Indexed on: 21 Jun '18Published on: 21 Jun '18Published in: Molecular Neurobiology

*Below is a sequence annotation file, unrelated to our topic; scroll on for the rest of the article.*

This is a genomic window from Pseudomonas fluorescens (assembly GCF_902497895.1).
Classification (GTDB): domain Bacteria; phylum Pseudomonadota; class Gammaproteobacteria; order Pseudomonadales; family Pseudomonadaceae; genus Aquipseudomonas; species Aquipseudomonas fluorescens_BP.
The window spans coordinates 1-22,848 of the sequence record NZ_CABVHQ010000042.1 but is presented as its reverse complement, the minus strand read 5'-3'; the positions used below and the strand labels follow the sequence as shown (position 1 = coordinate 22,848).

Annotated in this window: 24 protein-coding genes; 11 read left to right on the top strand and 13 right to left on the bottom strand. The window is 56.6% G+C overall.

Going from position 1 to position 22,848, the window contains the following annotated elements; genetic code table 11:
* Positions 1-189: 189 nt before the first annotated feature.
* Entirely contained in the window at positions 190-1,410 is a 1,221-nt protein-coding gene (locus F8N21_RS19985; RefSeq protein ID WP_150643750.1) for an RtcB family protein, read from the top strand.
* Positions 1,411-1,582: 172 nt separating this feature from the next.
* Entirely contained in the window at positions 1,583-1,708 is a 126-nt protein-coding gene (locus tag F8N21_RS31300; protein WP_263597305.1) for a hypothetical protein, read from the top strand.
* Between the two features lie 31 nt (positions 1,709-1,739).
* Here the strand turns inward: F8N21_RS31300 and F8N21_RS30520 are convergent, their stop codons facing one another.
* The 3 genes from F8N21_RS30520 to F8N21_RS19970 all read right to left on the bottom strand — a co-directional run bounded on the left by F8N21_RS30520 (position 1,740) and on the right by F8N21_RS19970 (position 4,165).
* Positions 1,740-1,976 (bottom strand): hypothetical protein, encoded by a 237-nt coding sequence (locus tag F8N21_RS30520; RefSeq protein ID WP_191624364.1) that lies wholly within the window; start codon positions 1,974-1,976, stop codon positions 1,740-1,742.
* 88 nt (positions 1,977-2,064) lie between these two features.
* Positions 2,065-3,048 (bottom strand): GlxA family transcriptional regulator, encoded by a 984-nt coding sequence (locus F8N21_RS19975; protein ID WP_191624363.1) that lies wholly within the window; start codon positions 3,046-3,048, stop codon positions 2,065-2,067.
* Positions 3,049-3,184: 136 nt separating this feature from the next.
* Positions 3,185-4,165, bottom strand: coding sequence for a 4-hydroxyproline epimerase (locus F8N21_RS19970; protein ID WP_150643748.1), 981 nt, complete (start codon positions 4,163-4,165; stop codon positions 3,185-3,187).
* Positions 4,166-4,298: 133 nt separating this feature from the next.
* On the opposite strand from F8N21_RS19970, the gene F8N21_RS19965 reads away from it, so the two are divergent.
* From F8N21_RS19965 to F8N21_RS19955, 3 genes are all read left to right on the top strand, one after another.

Codon usage bias (CUB) is the non-uniform usage of synonymous codons in which some codons are more preferred to others in the transcript. Analysis of codon usage bias has applications in understanding the basics of molecular biology, genetics, gene expression, and molecular evolution. To understand the patterns of codon usage in genes involved in the central nervous system (CNS), we used bioinformatic approaches to analyze the protein-coding sequences of genes involved in the CNS. The improved effective number of codons (ENC) suggested that the overall codon usage bias was low. The relative synonymous codon usage (RSCU) revealed that the most frequently occurring codons had a G or C at the third codon position. The codons namely TCC, AGC, CTG, CAG, CGC, ATC, ACC, GTG, GCC, GGC, and CGG (average RSCU > 1.6) were over-represented. Both mutation pressure and natural selection might affect the codon usage pattern as evident from correspondence and parity plot analyses. The overall GC content (59.93) was higher than AT content, i.e., genes were GC-rich. The correlation of GC12 with GC3 suggested that mutation pressure might affect the codon usage pattern.